Why it matters: Opioid overdose has become a serious problem in the US. If technology can help prevent even one death, that's a win. While I'm not convinced that a standalone device is the best approach, the underlying tech could be added to existing devices.

According to the National Institute on Drug Abuse, more than 115 people in the US die each day from opioid overdose. It's a serious national crisis and one that technology may be able to help curb.

Students at Carnegie Mellon University have developed a wearable device called the HopeBand that monitors blood oxygen levels and triggers an alert if levels fall below a certain threshold. It works by shining light from an LED through a user's skin and measuring changes in light absorption.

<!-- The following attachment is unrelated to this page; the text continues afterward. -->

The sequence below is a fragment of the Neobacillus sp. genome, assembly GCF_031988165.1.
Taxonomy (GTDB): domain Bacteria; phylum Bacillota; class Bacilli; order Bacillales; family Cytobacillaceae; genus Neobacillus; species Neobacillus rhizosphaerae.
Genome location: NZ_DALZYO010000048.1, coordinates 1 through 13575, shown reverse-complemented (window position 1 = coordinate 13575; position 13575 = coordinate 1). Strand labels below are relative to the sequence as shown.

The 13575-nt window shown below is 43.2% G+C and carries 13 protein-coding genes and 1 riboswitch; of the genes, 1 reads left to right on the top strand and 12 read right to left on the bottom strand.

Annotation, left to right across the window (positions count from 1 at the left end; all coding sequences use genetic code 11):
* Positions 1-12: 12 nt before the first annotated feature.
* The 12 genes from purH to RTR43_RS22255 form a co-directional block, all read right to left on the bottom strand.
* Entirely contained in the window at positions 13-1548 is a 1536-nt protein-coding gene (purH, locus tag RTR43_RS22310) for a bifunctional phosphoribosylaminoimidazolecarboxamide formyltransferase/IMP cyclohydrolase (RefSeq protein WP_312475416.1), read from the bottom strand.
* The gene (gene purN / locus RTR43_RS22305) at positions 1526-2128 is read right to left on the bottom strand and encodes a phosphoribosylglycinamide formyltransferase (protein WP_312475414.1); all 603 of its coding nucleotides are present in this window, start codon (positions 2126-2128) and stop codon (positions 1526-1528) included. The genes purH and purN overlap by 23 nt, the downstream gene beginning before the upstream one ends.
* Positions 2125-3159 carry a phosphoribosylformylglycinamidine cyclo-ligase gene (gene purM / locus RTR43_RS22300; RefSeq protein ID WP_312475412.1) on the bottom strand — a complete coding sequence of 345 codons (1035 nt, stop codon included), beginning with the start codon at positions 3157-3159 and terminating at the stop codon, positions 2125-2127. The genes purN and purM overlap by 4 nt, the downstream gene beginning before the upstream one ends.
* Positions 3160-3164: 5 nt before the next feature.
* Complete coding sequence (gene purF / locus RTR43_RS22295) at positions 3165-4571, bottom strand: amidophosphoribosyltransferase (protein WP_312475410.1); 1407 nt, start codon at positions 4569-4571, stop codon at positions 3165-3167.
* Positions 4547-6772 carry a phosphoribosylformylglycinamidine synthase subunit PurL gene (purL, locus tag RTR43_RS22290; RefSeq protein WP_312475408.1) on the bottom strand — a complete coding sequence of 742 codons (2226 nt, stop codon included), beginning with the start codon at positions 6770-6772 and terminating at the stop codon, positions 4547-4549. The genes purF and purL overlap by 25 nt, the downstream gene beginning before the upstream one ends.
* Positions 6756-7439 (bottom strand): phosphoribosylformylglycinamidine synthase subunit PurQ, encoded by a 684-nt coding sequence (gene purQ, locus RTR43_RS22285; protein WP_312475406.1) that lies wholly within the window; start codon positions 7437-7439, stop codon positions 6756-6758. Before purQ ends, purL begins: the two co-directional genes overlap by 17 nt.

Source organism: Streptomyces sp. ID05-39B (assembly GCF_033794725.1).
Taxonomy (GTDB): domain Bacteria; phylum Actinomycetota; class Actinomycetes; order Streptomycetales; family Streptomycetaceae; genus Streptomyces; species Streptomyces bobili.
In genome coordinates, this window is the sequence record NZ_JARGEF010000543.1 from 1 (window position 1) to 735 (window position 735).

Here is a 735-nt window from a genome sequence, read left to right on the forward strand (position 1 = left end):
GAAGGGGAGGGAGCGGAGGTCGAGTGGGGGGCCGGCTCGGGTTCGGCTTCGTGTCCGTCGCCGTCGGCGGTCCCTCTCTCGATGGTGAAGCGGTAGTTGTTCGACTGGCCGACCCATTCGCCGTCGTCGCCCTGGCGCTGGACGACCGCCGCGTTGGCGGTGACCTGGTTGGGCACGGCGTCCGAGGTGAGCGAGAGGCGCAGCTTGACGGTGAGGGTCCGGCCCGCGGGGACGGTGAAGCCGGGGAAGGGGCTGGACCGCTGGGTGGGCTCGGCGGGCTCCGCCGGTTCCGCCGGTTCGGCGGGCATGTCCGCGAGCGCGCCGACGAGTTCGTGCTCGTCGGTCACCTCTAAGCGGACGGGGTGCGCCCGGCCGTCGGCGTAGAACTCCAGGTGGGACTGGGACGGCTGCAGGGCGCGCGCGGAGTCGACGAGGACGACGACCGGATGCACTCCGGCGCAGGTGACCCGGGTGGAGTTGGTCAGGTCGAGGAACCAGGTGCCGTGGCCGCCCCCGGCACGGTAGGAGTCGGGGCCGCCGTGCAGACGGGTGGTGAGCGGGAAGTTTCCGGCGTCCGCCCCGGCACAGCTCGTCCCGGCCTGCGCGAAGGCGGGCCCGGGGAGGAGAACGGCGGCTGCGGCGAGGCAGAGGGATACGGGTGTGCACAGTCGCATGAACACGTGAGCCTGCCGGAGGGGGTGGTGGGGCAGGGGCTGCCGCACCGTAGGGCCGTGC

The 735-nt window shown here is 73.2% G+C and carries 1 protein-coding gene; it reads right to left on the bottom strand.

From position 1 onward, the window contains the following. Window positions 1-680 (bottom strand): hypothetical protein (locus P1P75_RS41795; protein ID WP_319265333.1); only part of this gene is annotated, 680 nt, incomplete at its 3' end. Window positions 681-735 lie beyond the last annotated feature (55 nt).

As IEEE Spectrum highlights, the smart wearable can sound an audible alarm, flash a red light and even send out a text message with the wearer's location. The early alert could provide enough time to administer a life-saving dose of naloxone, a drug that reverses the effects of opioid overdose.

The students aim to test the HopeBand by distributing it to opioid users via needle exchange programs. If successful, a commercialized version of the wearable could debut priced between $16 and $20.

It's also plausible that the HopeBand's functionality could be baked into existing wearables. After all, the stigma associated with a standalone wearable with only one purpose may be more than some are willing to bear.